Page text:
The US Food and Drug Administration (FDA) has approved the use of Zostavax, an attenuated vaccine, for the prevention of shingles in individuals aged 50 to 59.

Zostavax, which is manufactured by Merck, was originally approved by the FDA for the prevention of shingles in individuals aged 60 years and older.

The approval was based on a multicentre study that involved approximately 22,000 people of 50-59 years of age, who were randomised to receive either Zostavax or placebo.

The participants were monitored for one year, and the study results revealed that Zostavax reduced the risk of developing shingles by approximately 70%, compared to placebo.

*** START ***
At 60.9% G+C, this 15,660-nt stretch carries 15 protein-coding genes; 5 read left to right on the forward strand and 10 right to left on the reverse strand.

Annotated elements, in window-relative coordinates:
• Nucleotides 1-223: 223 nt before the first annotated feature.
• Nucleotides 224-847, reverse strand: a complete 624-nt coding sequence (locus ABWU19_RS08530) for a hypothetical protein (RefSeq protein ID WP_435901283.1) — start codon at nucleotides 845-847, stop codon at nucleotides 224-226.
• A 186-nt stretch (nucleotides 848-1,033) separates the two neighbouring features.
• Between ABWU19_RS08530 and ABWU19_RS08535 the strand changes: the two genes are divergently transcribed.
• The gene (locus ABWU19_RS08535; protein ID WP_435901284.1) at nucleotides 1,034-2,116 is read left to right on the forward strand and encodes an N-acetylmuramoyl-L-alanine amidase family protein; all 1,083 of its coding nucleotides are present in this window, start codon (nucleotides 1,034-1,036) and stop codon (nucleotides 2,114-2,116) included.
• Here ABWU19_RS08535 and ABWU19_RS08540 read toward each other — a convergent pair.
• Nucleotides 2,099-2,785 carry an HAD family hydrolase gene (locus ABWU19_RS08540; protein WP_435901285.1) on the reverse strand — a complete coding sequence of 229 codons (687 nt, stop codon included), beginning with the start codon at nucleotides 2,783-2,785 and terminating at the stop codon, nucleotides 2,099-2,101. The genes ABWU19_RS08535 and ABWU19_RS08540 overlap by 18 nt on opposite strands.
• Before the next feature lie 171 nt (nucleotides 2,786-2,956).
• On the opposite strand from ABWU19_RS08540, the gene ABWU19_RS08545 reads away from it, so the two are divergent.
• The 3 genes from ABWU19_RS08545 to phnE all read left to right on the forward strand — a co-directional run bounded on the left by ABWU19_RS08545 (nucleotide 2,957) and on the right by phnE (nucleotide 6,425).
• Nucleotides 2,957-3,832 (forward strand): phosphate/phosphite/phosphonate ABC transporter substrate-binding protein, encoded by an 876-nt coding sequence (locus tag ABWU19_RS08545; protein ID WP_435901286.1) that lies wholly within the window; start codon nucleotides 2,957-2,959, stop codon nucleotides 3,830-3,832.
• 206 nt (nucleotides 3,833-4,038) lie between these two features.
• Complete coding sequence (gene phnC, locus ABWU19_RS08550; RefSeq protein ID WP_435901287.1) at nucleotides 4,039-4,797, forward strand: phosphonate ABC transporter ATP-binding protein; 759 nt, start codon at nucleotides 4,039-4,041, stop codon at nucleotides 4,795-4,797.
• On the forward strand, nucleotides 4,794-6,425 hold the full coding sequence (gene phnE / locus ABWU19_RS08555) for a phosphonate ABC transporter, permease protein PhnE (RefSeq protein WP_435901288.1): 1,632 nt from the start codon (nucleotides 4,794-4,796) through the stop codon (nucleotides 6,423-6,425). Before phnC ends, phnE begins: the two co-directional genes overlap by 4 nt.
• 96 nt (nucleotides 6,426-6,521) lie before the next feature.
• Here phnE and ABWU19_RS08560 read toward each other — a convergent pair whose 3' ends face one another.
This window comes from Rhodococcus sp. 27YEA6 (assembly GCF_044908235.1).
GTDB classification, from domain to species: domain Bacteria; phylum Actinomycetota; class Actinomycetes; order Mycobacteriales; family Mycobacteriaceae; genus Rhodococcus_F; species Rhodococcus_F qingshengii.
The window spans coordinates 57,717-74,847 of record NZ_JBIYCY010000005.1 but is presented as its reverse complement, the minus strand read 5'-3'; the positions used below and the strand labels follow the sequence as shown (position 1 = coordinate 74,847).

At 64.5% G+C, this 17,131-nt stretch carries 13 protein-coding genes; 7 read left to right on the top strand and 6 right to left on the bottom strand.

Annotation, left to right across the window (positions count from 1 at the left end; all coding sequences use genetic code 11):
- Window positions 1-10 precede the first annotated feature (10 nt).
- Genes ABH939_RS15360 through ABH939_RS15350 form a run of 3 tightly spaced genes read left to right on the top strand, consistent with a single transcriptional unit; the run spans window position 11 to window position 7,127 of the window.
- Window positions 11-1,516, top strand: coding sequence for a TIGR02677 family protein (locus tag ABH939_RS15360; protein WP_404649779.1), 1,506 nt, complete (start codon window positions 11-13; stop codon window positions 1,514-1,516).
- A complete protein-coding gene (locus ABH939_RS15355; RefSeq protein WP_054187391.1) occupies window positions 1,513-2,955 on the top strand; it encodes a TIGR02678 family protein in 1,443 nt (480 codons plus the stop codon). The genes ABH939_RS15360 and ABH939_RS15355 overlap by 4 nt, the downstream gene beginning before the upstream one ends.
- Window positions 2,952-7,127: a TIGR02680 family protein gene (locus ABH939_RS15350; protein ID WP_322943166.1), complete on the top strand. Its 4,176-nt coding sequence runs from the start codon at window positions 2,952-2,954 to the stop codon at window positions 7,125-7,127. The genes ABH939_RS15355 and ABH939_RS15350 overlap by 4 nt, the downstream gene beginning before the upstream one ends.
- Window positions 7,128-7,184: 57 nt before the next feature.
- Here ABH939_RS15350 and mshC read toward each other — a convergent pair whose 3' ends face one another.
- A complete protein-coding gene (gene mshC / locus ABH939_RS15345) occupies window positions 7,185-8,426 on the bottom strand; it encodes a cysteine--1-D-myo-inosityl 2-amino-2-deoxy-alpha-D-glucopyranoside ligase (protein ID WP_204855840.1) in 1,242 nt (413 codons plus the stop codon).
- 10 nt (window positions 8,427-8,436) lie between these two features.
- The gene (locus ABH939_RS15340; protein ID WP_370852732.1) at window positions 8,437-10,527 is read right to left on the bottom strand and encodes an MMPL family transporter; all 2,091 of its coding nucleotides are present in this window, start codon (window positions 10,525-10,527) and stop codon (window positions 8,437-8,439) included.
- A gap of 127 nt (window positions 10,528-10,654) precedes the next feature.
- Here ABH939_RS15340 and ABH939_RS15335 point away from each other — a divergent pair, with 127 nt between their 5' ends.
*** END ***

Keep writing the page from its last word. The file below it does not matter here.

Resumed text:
FDA Center for Biologics Evaluation and Research director Karen Midthun said the availability of Zostavax to a younger age group provides an additional opportunity to prevent this often painful and debilitating disease.

Shingles, which is caused by varicella-zoster virus, is characterised by a rash of blisters. It affects approximately 200,000 healthy people between the ages of 50 and 59 in the US every year.